Image by Selvaraja Rajasegar

The scorching heat beats down on the field. A herd of cows shelter under the trees that are scattered across the field. I went in search of Mr. Selvarathinam. His wife told me that he had come this way along with his cows, but I could not see him anywhere. I too looked for a tree, sat in its shade and looked idly around. After some time, I saw an old gentleman accompanied by a young man walking my way. I soon realized that this was the person I was looking for.

He was breathing heavily as he sat down beside me. “I can’t walk like I used to, son. Walking even a short distance makes me short of breath. I can’t stand for too long either.” He sat with his legs stretched out and with his hands firmly on the ground behind him. 

I had already spoken to Mr. Selvarathinam over the phone and so I didn’t waste any time and got straight to the point.

 “When did they arrest you? When did they release you?”

“They arrested me on two occasions, son. The first time, the TID arrested me after the end of the war. I was taken to a camp after I reached the military-controlled area through Mullivaikkal. They released me after questioning me for two days. I never worked with the movement (LTTE) in any capacity. They (LTTE) used to call me to help dig bunkers and that was all I did. After returning from the camp, some people of the TID came in a white van on a later day. They told me they wanted to question me and took me along with them. Then they released me after 12 long years. Son, I was arrested when I was 58 and released when I was 71. There was no case they could bring against me.”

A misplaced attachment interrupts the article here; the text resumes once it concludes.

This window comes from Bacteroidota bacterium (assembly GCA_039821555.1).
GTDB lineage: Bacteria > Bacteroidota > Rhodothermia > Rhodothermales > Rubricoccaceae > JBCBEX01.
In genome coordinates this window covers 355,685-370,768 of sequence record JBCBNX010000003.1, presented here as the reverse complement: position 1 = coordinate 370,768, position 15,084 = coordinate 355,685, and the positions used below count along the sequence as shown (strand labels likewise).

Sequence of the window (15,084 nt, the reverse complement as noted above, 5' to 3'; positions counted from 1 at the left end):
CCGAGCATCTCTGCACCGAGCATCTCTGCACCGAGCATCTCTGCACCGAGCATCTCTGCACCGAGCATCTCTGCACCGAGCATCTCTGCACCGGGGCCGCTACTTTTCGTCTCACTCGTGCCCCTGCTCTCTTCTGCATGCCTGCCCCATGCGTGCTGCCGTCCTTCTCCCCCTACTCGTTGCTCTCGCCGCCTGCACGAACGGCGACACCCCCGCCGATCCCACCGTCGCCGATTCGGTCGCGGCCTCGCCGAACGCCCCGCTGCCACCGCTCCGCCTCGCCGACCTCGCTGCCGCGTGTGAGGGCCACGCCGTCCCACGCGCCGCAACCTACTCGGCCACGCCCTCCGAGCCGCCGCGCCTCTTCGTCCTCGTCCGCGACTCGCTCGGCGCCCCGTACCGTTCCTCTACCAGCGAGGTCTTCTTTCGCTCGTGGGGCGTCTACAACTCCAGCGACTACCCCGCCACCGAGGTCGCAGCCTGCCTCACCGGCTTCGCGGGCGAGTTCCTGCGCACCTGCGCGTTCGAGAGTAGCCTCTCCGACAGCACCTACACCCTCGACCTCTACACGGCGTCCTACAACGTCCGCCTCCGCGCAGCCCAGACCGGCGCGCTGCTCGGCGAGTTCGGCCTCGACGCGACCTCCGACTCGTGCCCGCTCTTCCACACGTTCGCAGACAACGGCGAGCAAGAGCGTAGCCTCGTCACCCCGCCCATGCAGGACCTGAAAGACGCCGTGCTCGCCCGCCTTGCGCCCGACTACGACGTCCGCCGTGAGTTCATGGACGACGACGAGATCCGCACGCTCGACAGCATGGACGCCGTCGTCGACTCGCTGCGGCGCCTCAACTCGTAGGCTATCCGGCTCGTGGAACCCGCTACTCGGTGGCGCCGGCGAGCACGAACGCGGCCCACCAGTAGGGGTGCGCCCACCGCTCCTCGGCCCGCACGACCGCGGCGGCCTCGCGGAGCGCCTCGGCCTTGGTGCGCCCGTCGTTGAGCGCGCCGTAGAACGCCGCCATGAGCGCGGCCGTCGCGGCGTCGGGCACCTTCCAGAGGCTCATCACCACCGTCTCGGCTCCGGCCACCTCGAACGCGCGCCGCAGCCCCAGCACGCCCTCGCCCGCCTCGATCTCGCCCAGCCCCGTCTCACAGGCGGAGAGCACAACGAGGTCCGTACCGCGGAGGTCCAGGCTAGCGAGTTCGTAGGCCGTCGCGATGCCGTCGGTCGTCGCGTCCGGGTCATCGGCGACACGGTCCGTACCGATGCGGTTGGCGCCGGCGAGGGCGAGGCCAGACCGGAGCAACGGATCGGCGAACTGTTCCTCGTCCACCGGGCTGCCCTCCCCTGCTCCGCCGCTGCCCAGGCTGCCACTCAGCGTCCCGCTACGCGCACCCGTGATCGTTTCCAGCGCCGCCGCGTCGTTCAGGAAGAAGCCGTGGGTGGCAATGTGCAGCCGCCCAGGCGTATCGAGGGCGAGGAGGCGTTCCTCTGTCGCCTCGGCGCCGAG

He gazed at the dry field as he spoke and glanced at his son’s face. 

“I have to live with their support until I die. They are the ones who will bury me after I die. I am unable to do anything on my own. I will be a burden to them until I die.”

Selvarathinam is one of the many who lost out on their lives after being arrested under the Prevention of Terrorism Act. As a result of this draconian law, many people like Selvaratnam, who would have lived with their families in their old age, had to spend the rest of their lives in prison or in poverty after their release. He is also compelled to visit the town frequently to treat a serious wound in his intestine. “I do not know how long I will be alive. I just want to spend the rest of my life without being a burden to anybody and then die.”

*Name has been changed

Watch the video embeded below to see Selvarathinam relate his story to Maatram Editor Selvaraja Rajasegar (In Tamil)

Click here for a transcript to the full video.